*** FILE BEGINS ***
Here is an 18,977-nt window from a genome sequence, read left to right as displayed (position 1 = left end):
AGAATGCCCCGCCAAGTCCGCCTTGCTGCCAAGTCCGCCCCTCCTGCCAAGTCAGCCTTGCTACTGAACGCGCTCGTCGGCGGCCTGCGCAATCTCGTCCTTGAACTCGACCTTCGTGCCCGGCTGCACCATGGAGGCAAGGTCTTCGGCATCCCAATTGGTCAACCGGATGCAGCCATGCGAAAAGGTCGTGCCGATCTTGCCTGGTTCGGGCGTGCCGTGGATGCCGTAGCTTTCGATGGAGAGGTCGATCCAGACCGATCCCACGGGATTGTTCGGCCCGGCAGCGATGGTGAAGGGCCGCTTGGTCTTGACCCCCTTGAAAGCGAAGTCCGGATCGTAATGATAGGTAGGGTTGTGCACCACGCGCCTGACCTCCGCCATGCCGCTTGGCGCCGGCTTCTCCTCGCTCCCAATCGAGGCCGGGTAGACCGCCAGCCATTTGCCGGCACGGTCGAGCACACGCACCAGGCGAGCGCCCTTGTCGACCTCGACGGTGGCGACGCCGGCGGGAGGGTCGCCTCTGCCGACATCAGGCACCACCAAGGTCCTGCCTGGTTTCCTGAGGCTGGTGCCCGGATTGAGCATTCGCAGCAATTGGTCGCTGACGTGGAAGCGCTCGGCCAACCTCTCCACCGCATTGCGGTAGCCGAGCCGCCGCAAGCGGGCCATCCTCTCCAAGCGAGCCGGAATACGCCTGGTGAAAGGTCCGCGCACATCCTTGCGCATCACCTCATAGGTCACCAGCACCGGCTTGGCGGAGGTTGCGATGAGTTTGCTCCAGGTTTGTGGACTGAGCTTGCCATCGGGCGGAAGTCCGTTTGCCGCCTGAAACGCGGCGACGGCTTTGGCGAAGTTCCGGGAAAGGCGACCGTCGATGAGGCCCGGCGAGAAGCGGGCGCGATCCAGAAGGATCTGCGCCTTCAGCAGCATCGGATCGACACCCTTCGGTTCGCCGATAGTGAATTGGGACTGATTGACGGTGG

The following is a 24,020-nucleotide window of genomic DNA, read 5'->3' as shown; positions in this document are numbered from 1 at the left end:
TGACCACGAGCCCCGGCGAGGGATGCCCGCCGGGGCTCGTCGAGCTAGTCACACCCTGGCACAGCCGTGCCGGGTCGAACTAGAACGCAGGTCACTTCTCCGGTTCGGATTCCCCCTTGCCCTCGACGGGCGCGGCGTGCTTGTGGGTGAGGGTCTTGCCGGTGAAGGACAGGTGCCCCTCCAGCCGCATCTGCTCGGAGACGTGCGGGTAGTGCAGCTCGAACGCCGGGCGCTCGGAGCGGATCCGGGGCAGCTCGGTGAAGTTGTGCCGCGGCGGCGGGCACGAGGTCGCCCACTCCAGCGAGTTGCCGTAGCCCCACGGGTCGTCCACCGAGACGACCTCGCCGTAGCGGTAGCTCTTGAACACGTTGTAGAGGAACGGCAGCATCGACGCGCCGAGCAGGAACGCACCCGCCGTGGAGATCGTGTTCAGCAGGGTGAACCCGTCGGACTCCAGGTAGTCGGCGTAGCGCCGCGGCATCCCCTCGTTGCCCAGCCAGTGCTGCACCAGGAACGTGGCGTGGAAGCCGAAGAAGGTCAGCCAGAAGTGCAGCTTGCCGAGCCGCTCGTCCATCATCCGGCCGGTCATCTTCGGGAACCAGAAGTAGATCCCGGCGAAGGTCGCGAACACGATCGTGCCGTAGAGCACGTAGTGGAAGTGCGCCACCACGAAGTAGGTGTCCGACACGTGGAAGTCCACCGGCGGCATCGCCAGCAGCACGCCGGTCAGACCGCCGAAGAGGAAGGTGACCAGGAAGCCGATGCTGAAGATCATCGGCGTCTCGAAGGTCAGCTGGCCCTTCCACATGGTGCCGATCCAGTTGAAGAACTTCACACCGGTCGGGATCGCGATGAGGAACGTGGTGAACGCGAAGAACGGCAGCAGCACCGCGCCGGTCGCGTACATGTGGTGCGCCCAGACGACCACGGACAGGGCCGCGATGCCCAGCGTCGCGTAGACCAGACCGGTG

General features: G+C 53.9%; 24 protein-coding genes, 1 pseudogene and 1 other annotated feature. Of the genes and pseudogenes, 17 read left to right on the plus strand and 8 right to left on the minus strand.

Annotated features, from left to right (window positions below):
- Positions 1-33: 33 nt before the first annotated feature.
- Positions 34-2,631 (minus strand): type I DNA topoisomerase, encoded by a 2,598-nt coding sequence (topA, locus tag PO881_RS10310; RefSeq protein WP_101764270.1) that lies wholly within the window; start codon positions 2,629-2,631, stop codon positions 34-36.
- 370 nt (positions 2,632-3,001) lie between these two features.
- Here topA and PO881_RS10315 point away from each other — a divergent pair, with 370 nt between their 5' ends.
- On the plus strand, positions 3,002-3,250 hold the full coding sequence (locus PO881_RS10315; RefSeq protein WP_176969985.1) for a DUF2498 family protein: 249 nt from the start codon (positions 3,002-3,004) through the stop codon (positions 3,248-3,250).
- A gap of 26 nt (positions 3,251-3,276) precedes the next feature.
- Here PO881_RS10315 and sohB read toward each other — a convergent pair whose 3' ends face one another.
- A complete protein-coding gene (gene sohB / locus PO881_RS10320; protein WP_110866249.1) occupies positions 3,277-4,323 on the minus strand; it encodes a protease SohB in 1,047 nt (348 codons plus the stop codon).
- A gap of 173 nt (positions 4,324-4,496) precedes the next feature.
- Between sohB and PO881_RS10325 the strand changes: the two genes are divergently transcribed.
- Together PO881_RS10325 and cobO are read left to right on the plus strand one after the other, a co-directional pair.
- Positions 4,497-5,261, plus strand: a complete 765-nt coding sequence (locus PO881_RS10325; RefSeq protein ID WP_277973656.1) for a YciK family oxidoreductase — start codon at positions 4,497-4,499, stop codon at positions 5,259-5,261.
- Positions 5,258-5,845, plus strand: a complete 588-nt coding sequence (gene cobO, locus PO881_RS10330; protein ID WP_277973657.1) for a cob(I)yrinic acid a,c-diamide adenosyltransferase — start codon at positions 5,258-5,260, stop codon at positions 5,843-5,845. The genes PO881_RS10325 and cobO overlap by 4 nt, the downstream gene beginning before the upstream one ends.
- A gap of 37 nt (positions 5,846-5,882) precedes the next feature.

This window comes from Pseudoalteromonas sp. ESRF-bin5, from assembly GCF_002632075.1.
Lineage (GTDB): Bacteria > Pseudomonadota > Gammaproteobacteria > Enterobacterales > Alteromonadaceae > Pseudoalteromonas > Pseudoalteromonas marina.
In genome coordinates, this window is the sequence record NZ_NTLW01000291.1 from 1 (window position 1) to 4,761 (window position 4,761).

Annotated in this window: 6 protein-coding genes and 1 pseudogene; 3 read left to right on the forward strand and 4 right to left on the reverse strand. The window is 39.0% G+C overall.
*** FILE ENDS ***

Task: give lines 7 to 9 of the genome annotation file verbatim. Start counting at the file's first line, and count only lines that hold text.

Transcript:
- Positions 1-33: 33 nt before the first annotated feature.
- Positions 34-2,631 (minus strand): type I DNA topoisomerase, encoded by a 2,598-nt coding sequence (topA, locus tag PO881_RS10310; RefSeq protein WP_101764270.1) that lies wholly within the window; start codon positions 2,629-2,631, stop codon positions 34-36.
- 370 nt (positions 2,632-3,001) lie between these two features.